Deploying Reporting Services and Internet Information Services Side-by-Side
You can install and run SQL Server 2008 R2 Reporting Services and Internet Information Services (IIS) on the same computer. The version of IIS that you are using determines the interoperability issues you must address.
IIS 6.0 and 7.0
Requests intended for one application are accepted by a different application.
HTTP.SYS enforces precedence rules for URL reservations. Requests that are sent to applications that have the same virtual directory name and that jointly monitor port 80 might not reach the intended target if the URL reservation is weak relative to the URL reservation of another application.
Under certain conditions, a registered endpoint that supersedes another URL endpoint in the URL reservation scheme might receive HTTP requests intended for the other application.
Using unique virtual directory names for the Report Server Web service and Report Manager helps you avoid this conflict.
Detailed information about this scenario is provided in this topic.
By default, IIS 5.1 reserves port 80 for its exclusive use. If you install SQL Server 2008 R2 Reporting Services on 32-bit Windows XP (SP2), the default port for the Reporting Services URLs will be port 8080:
On the 64-bit platform, the default port for Reporting Services URLs is port 80. IIS 5.1 uses HTTP.SYS in the 64-bit version of Windows XP SP2, allowing port 80 to be shared by both applications.
Before you can address interoperability issues between IIS and Reporting Services, you must understand URL reservation precedence rules. Precedence rules can be generalized into the following statement: a URL reservation that has more explicitly defined values is first in line to receive requests that match the URL.
A URL reservation that specifies a virtual directory is more explicit than one that omits a virtual directory.
A URL reservation that specifies a single address (by way of an IP address, a fully qualified domain name, a network computer name, or a host name) is more explicit than a wildcard.
A URL reservation that specifies a strong wildcard is more explicit than a weak wildcard.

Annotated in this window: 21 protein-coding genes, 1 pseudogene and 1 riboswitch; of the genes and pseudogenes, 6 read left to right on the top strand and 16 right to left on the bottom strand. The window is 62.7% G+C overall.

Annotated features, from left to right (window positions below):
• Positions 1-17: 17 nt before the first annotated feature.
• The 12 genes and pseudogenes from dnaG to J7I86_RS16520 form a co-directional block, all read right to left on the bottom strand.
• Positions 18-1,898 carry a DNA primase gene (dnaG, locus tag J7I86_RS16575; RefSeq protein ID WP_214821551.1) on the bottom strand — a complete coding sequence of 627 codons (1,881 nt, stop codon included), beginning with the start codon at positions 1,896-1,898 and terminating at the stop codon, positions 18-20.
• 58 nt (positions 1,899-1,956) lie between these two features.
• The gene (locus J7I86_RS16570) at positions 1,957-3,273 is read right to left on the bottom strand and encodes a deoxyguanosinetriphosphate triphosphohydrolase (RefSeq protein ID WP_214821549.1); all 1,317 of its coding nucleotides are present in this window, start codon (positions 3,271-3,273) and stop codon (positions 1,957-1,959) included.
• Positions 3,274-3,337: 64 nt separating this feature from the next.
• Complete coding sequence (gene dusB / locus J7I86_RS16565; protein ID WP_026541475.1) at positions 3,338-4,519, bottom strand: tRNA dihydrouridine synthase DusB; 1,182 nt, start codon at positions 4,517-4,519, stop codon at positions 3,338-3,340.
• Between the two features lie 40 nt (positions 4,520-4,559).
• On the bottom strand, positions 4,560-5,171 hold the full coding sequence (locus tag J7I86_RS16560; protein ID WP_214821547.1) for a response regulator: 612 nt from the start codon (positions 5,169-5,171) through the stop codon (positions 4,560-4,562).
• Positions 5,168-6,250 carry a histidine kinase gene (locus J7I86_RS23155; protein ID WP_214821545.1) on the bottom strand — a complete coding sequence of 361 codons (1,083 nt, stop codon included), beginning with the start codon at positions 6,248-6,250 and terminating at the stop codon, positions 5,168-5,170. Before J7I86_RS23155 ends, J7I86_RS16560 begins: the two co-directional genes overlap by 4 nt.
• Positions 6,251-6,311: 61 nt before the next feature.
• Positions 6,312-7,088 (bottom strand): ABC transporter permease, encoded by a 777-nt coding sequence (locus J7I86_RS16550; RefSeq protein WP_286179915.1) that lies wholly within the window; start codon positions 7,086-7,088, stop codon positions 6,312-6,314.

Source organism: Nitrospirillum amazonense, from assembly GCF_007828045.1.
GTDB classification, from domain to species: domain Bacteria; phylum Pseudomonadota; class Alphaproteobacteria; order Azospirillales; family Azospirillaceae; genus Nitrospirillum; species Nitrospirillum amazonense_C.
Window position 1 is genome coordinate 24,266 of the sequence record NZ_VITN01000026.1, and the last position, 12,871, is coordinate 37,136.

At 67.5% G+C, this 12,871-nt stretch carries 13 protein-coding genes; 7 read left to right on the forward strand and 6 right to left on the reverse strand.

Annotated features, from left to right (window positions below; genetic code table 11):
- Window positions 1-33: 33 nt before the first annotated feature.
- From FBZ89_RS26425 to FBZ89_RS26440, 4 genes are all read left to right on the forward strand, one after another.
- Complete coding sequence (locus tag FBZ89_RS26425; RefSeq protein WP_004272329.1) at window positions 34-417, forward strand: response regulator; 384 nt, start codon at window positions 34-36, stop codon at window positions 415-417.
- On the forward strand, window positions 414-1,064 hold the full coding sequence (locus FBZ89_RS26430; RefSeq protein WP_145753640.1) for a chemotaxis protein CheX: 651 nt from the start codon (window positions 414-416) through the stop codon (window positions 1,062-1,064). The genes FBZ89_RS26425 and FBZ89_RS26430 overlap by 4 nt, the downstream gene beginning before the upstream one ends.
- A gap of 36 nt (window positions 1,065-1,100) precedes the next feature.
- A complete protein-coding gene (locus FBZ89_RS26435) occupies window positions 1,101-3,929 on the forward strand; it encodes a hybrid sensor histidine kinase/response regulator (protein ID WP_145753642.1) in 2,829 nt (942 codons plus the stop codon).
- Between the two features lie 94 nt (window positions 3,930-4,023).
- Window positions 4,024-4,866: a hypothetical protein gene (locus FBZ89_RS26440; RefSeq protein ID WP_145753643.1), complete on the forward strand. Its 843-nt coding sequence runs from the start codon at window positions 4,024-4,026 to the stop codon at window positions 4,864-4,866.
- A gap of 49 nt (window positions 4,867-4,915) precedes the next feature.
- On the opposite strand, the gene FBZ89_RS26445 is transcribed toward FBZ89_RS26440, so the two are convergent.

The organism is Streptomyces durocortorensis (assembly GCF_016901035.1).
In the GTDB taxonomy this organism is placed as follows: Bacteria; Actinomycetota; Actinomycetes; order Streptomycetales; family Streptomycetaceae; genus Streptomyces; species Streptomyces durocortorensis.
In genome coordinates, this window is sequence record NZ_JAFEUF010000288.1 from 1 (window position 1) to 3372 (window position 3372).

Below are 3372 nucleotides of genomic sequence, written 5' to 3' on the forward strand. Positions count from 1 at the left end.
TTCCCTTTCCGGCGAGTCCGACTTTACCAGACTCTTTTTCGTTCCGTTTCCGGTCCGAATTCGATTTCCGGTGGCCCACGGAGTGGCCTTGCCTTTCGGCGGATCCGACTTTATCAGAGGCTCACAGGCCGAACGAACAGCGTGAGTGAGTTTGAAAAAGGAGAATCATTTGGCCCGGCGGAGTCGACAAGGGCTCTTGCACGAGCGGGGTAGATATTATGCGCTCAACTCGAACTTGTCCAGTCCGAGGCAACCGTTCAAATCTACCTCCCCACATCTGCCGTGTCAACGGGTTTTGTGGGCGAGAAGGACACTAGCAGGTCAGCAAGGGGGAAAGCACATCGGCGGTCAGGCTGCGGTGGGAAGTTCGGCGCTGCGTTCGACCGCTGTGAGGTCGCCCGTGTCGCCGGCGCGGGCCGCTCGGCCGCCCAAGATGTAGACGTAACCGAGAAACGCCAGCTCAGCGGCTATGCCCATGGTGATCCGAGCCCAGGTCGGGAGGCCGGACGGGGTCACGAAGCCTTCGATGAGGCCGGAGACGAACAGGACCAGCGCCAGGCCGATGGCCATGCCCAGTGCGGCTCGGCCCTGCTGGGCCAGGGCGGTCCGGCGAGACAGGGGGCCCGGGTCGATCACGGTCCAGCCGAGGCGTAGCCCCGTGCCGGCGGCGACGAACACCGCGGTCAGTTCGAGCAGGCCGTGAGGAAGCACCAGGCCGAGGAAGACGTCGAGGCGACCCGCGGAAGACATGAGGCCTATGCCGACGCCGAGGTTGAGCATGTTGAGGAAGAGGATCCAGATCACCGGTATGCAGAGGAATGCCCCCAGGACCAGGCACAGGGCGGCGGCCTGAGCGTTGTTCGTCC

The following examples show a range of URL reservations, ordered from most explicit to least explicit:
Receives all requests that are sent to http://123.234.345.456/reports or http://<computername>/reports if a domain name service can resolve the IP address to that host name.
Receives any requests that are sent to any IP address or host name that is valid for that computer as long as the URL contains the "reports" virtual directory name.
Receives any request that specifies http://123.234.345.456 or http://<computername> if a domain name service can resolve the IP address to that host name.
Receives requests that are not already received by other applications, for any application endpoints that are mapped to All Assigned.
Receives requests that are not already received by other applications, for application endpoints that are mapped to All Unassigned.
One indication of a port conflict is that you will see the following error message: 'System.IO.FileLoadException: The process cannot access the file because it is being used by another process. (Exception from HRESULT: 0x80070020).'
Given the precedence rules outlined in the previous section, you can begin to understand how URL reservations defined for Reporting Services and IIS promote interoperability. Reporting Services receives requests that explicitly specify the virtual directory names for its applications; IIS receives all remaining requests, which can then be directed to applications that run within the IIS process model.
Strong wildcard on port 80, with report server virtual directory.
Receives all requests on port 80 that specify the report server virtual directory. The Report Server Web service receives all requests to http://<computername>/reportserver.